“Our investigation here in Pennsylvania, the charges like those against Poulson, are a key part of that national conversation that is occurring. For far too long in this country, the practice has been to investigate the victims of abuse, not the abusers. Well, the bravery and courage of the victims is sparking a fundamental change in that dynamic.”

Shapiro: “No matter who abuses a child, no one is above the law”

“Today’s guilty plea, here in Jefferson County, by a predator priest, is a clear statement: no matter who abuses a child, no one is above the law, and we will apply the law without fear or favor.”

Late Wednesday afternoon, Attorney General Shapiro issued an additional statement as the Pennsylvania Senate’s leadership considered moving forward on a proposal that does not contain the four reforms as recommended by the Statewide Grand Jury.

“I stand with the survivors of clergy abuse and the 23 men and women of the Grand Jury, who made four specific recommendations after hearing gut-wrenching testimony for 2 ½ years and reviewing evidence of child sexual abuse by priests in the Catholic Church in Pennsylvania,” Attorney General Shapiro said.

“The proposal that the Senate Republicans are discussing with their members does not meet that standard and is unacceptable.”

“Just this morning, I was in Jefferson County to accept a guilty plea from a priest whose abuse of two victims was allowed to occur by a bishop in Erie who covered it up for eight years. That cover-up should not be without consequence – the institution cannot be left off the hook – yet that’s precisely what the Senate proposed to do.”

“I hope that Senate Majority Leader Corman will listen to the facts, reality, and analysis I presented to him, and that he goes back to his caucus and talks with his members so that they ultimately join with the Grand Jury and stand with survivors. There needs to be a civil window in the statute of limitations on child sexual abuse- and that window needs to apply to everyone.”

“The Catholic Church – the very institution that enabled this abuse – cannot be exempt.”

“The Senate is now alone on an island. The House, the survivors, the 23 grand jurors, Representative Rozzi and myself all stand together in support of the four recommendations of the Grand Jury and against this Senate proposal.”

“Senators have a tough choice to make over the next few hours. Will they choose to stand with victims and survivors and vote yes on the Grand Jury’s four recommended reforms? Or will they stand with the Church, its lobbyists and the insurance industry and fail to act?”

At the end of the session on Wednesday, Republican leaders in the Senate failed to push through their compromise on the bill aimed at helping older victims of clergy abuse gain the right to sue, leaving the issue in limbo as they wrapped up the final voting day of the legislative season.

A Victim Speaks

Jim VanSickle, who was abused by Poulson as a young man, but whose case was barred by the criminal statute of limitations, also spoke briefly to the members of the press in attendance following Wednesday’s press conference in Brookville.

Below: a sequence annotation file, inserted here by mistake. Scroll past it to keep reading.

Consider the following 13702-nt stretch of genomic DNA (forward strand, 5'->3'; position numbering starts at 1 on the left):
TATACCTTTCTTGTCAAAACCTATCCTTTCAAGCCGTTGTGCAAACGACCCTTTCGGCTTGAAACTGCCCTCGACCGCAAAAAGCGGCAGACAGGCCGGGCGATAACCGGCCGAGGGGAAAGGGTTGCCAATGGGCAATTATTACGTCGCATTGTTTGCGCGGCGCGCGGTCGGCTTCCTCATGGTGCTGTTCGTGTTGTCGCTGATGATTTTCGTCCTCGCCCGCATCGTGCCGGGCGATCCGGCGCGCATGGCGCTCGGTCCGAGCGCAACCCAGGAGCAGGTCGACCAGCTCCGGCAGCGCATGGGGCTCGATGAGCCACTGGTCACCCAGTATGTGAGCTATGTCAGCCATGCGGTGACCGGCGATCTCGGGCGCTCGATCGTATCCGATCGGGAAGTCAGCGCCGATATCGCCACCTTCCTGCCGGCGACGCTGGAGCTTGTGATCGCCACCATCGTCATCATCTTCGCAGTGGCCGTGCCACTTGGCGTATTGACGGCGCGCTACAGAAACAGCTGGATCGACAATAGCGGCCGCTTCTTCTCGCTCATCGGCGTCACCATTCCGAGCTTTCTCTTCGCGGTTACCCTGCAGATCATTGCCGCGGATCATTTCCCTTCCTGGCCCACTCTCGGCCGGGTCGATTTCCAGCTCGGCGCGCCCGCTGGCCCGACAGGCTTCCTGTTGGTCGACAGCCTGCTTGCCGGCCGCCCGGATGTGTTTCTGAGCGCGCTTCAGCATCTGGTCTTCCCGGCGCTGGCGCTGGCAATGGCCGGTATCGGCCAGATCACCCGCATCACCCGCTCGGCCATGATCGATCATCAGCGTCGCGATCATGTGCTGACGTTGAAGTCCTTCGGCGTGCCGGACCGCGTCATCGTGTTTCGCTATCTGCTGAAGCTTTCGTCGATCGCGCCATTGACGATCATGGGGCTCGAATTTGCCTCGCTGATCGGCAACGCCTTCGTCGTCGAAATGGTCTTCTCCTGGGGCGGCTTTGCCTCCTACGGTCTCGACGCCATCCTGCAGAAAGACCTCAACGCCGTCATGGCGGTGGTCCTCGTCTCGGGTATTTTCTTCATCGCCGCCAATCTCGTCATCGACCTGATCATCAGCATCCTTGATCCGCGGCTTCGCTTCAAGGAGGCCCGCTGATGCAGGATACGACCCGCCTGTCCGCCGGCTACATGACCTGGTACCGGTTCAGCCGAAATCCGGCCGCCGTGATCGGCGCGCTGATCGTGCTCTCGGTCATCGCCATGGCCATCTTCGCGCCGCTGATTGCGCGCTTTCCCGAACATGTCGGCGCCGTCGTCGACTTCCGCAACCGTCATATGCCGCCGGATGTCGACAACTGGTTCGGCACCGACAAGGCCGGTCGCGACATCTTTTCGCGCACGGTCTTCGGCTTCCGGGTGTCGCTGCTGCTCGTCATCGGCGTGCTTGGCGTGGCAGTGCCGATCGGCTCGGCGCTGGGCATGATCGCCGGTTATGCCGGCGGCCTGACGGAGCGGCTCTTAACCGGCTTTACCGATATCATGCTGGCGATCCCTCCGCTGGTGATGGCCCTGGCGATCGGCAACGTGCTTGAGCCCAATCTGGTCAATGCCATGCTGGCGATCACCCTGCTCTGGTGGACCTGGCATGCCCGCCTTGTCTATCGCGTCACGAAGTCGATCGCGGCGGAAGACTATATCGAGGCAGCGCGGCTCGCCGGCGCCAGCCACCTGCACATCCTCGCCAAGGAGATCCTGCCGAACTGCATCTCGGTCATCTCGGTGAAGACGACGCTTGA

“I’ve waited 37 years of my life for this day in court, although it’s not my day in court,” VanSickle said.

“As far as this whole day, this was about two young men who were brave enough to come forward and tell their story to the grand jury and strong enough to stand up and go through this process.”

“I’m happy for them. I hope that they can heal and not have to live the life that I have lived, feeling like I wasn’t heard because they were.”

VanSickle also shared that he credits the two individuals who testified against Poulson for his decision to come forward.

“I came forward because of the two young me in this case. I don’t think I could have lived without doing that. I knew it immediately, but it took me a day or two to call,” he stated.

Though the current statute of limitations has prevented VanSickle from getting his own day in court, he is focusing his energy on moving forward and helping others to move forward.

“I think it’s important that people understand that for me this isn’t the end, this is just the beginning. David Poulson is now a predator, he’s guilty. I still would like to see him in court under the law, but I’ve started a new process in my life where I’m speaking out, and I will continue to speak out. I’m now working with Stop Child Predators out of Washington, D.C., and we’re not ending here in Pennsylvania, we’re taking the next step. We’re going to go state to state lending resources and support to those people who are already on the ground and see if we can affect change around the country.”

While he is seeking to help others and affect change, he is still working on healing his own wounds from the abuse he suffered at the hands of his former priest.

“Since I came forward for the first time in March, every step that I’ve taken, every story that I’ve heard, every person who’s reached out to me through Facebook, or on the street, or even speaking with each of you has been a step toward that healing.”

“I think any survivor will tell you that there’s no such thing as complete healing, but I think the Lord has put that in me to keep me in the fight to keep me angry enough to keep stepping forward. I am healing, I am able to stand here in front of you, proudly, and let you know that I am a survivor of sexual abuse.”

He shared with those in attendance that he and his wife became born-again Christians, a decision which has led them to delve into Bible study and which has informed everything from their very relationship to his desire to attempt to forgive Poulson for the crimes he perpetrated.

“I’ve been able to be angry at David Poulson, but there’s also…my faith tells me at some point I’m going to have to forgive, for my own personal reasons, forgive this man, and I can tell you I’m not there yet. But I know before I leave this earth I will do that.”

“I just have to have faith in my God, in Jesus, that I’m going to be able to do that.”

Though VanSickle is focusing his energy on healing and helping others, he — like Attorney General Shapiro — also voiced a desire to see Pennsylvania’s legislation change.

“I have to be honest with you…I think all survivors at this point want that opportunity to see their predator in court, and the only ones who can help us with that today is the Senate.”